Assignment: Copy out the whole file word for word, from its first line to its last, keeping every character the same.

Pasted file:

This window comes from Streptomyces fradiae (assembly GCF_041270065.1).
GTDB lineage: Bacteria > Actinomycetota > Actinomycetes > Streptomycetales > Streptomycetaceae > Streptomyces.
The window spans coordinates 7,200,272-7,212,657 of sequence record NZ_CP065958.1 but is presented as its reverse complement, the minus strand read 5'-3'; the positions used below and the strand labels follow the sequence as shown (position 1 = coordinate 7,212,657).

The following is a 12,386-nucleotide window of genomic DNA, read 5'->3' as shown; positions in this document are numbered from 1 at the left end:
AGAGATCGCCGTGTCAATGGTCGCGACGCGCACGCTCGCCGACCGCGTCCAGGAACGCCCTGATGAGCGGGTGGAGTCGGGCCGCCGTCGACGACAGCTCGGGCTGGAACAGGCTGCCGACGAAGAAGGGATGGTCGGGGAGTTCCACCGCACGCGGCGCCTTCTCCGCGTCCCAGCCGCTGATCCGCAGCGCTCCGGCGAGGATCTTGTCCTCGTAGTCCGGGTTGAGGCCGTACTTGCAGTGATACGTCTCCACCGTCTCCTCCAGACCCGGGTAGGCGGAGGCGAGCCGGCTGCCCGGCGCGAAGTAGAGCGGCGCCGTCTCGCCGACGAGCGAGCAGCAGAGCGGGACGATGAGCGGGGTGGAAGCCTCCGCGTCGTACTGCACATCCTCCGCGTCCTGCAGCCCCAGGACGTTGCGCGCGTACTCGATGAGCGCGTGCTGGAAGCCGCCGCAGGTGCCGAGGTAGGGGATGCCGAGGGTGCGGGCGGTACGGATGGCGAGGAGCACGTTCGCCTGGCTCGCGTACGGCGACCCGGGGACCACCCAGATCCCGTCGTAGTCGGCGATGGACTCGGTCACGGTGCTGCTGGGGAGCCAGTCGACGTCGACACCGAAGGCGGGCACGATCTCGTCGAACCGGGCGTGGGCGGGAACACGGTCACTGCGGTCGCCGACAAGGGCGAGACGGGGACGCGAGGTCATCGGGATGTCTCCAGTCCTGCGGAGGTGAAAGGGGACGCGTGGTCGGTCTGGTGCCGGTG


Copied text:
This window comes from Streptomyces fradiae (assembly GCF_041270065.1).
GTDB lineage: Bacteria > Actinomycetota > Actinomycetes > Streptomycetales > Streptomycetaceae > Streptomyces.
The window spans coordinates 7,200,272-7,212,657 of sequence record NZ_CP065958.1 but is presented as its reverse complement, the minus strand read 5'-3'; the positions used below and the strand labels follow the sequence as shown (position 1 = coordinate 7,212,657).

The following is a 12,386-nucleotide window of genomic DNA, read 5'->3' as shown; positions in this document are numbered from 1 at the left end:
AGAGATCGCCGTGTCAATGGTCGCGACGCGCACGCTCGCCGACCGCGTCCAGGAACGCCCTGATGAGCGGGTGGAGTCGGGCCGCCGTCGACGACAGCTCGGGCTGGAACAGGCTGCCGACGAAGAAGGGATGGTCGGGGAGTTCCACCGCACGCGGCGCCTTCTCCGCGTCCCAGCCGCTGATCCGCAGCGCTCCGGCGAGGATCTTGTCCTCGTAGTCCGGGTTGAGGCCGTACTTGCAGTGATACGTCTCCACCGTCTCCTCCAGACCCGGGTAGGCGGAGGCGAGCCGGCTGCCCGGCGCGAAGTAGAGCGGCGCCGTCTCGCCGACGAGCGAGCAGCAGAGCGGGACGATGAGCGGGGTGGAAGCCTCCGCGTCGTACTGCACATCCTCCGCGTCCTGCAGCCCCAGGACGTTGCGCGCGTACTCGATGAGCGCGTGCTGGAAGCCGCCGCAGGTGCCGAGGTAGGGGATGCCGAGGGTGCGGGCGGTACGGATGGCGAGGAGCACGTTCGCCTGGCTCGCGTACGGCGACCCGGGGACCACCCAGATCCCGTCGTAGTCGGCGATGGACTCGGTCACGGTGCTGCTGGGGAGCCAGTCGACGTCGACACCGAAGGCGGGCACGATCTCGTCGAACCGGGCGTGGGCGGGAACACGGTCACTGCGGTCGCCGACAAGGGCGAGACGGGGACGCGAGGTCATCGGGATGTCTCCAGTCCTGCGGAGGTGAAAGGGGACGCGTGGTCGGTCTGGTGCCGGTG